Conflicts escalate in Arizona over tough immigration law

Thousands join angry protests in state capital

Aurrela Saenz (center), who has been in the United States for 25 years, was among the protesters outside the Arizona State Capitol in Phoenix Sunday. Aurrela Saenz (center), who has been in the United States for 25 years, was among the protesters outside the Arizona State Capitol in Phoenix Sunday. (Joshua Lott/ Reuters)
By Jonathan J. Cooper
Associated Press / April 27, 2010

E-mail this article

Invalid E-mail address
Invalid E-mail address

Sending your article

Your article has been sent.

  • E-mail|
  • Print|
  • Reprints|
  • |
Text size +

PHOENIX — The conflict over a sweeping crackdown on illegal immigration in Arizona intensified yesterday as vandals smeared refried beans in the shape of swastikas on the State Capitol’s windows.

More protests were planned after thousands gathered over the weekend to demonstrate against a bill that will make it a state crime to be an illegal immigrant in Arizona.

Opponents say the law will lead to rampant racial profiling and turn Arizona into a police state with provisions that require police to question people about their immigrant status if officers suspect they are here illegally. Day laborers can be arrested for soliciting work if they are in the country illegally, and police departments can be sued if they don’t carry out the law.

But supporters of the law, set to take effect in late July or August, say it is necessary to protect Arizonans from a litany of crimes committed by illegal immigrants. Arizona is home to an estimated 460,000 illegal immigrants.

Governor Jan Brewer, who signed the bill on Friday, argues Arizona must act because the federal government has failed to stop the steady stream of illegal immigrants and drugs that move through the state from Mexico.

The fallout over the dispute spread across the border yesterday as President Felipe Calderon of Mexico said the law is discriminatory and warned that relations with the US border state will suffer. Calderon says trade and political ties with Arizona will be “seriously affected,’’ although he announced no concrete measures.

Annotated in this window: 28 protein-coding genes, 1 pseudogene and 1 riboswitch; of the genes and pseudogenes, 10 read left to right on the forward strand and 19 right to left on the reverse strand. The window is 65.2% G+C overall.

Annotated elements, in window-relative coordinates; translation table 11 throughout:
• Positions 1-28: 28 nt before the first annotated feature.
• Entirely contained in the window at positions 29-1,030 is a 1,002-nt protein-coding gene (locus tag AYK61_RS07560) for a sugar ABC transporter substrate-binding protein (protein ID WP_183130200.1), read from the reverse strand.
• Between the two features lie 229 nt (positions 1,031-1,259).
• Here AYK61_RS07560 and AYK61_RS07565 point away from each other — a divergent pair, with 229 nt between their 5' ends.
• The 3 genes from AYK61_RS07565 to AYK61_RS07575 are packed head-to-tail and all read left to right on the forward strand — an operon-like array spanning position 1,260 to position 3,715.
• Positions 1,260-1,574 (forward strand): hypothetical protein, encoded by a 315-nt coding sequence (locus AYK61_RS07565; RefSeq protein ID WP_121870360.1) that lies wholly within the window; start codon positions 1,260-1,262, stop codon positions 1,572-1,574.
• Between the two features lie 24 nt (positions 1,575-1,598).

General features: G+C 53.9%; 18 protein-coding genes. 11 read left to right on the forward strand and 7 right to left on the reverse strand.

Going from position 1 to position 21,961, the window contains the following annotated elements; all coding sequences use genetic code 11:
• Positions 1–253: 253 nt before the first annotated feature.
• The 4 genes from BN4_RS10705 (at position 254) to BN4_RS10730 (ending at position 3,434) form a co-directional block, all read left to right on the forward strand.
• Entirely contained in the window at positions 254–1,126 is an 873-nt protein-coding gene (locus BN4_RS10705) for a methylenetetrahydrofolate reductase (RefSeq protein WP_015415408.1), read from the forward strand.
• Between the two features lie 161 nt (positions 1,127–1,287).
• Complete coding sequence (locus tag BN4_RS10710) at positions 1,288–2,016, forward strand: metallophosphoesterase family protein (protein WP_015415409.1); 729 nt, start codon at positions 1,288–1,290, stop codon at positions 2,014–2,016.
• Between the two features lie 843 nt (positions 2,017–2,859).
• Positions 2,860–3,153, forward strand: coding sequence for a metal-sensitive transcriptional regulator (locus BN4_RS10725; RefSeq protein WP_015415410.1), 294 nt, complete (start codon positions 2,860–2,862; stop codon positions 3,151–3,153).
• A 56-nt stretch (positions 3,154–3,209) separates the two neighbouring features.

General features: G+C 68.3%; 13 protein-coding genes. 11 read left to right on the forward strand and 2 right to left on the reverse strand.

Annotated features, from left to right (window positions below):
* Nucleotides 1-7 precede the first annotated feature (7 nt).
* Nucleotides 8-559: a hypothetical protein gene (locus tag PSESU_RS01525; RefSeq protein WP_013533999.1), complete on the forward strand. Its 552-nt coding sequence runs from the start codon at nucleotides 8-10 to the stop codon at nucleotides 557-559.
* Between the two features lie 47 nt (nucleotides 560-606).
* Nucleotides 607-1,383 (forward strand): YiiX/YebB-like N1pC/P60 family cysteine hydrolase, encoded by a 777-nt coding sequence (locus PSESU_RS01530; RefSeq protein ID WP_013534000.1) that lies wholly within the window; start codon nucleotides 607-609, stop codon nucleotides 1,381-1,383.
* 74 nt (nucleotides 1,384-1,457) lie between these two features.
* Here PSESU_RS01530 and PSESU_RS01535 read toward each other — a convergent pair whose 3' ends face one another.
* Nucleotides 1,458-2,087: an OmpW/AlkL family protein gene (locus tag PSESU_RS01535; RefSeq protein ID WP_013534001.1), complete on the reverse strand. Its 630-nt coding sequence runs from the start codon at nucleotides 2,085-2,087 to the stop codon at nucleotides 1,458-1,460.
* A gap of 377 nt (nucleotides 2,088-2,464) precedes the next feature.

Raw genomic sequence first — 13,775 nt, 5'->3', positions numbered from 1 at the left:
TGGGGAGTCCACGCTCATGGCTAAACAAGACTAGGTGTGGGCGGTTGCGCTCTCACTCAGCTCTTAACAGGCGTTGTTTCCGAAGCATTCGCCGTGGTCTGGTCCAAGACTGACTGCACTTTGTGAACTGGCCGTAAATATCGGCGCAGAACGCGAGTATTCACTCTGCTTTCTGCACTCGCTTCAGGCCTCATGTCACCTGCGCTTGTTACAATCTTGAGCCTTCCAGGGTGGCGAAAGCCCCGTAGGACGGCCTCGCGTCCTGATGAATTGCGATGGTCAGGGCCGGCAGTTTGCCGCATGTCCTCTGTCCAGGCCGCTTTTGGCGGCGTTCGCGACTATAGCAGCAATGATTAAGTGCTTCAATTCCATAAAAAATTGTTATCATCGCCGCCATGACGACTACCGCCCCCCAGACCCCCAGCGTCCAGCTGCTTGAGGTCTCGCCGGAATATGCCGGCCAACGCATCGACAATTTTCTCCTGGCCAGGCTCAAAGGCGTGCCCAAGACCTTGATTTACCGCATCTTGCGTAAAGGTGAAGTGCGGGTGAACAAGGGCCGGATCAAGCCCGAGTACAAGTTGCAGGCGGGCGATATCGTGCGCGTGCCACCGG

The law has revved up the national debate, drawing the attention of the Obama administration and Congress. Obama has called the new law misguided and instructed the Justice Department to examine it on legal grounds.

The new law makes it a crime to be in the country illegally. Immigrants unable to produce documents showing they are legal could be arrested, jailed for up to six months, and fined $2,500.

Arizona officers would arrest people found to be undocumented and turn them over to federal immigration officers. Opponents said the federal government can block the law by refusing to accept them.

US Representative Raul Grijalva, a Democrat, asked the federal government not to cooperate when illegal immigrants are picked up by local police.

State Senator Russell Pearce, the Republican who sponsored the legislation, said it’s “pretty disappointing’’ that opponents would call on the federal government to refuse to cooperate with Arizona authorities.

“It’s outrageous that these people continue to support law breakers over law keepers,’’ Pearce said Sunday.

Grijalva and civil rights activists promised to march in the streets and invite arrest by refusing to comply with the law. Police said the protests Sunday were peaceful.

“We’re going to overturn this unjust and racist law, and then we’re going to overturn the power structure that created this unjust, racist law,’’ Grijalva said.

US Representative Luis Gutierrez, Democrat of Illinois, called on President Obama to live up to a campaign promise to pass immigration reform. Gutierrez is one of the nation’s loudest voices calling for a comprehensive immigration overhaul that would create a pathway to citizenship for the millions of illegal immigrants now in the United States.

“Our message today is: ‘Mr. President, we listened, and we came out in record massive numbers to support you,’’’ he said. “We need you to support us today.’’

The law has drawn support from many in Arizona who are fed up with the many problems brought on by illegal immigration.

“If I go to another foreign country, if I go to Mexico, I have to have papers,’’ said Bill Baker, 60, who took time off work at a downtown Phoenix restaurant to sell umbrellas and Mexican and American flags to the largely Hispanic crowd of protesters. “So I don’t feel there’s anything particularly harsh about the law.’’

Supporters dismiss concerns about profiling, saying the law prohibits the use of race or nationality as the sole basis for an immigration check. Brewer has ordered state officials to develop a training course for officers to learn what constitutes reasonable suspicion that a person is in the United States illegally.

The March 27 shooting death of rancher Rob Krentz on his property in southeastern Arizona brought illegal immigration and border security into focus.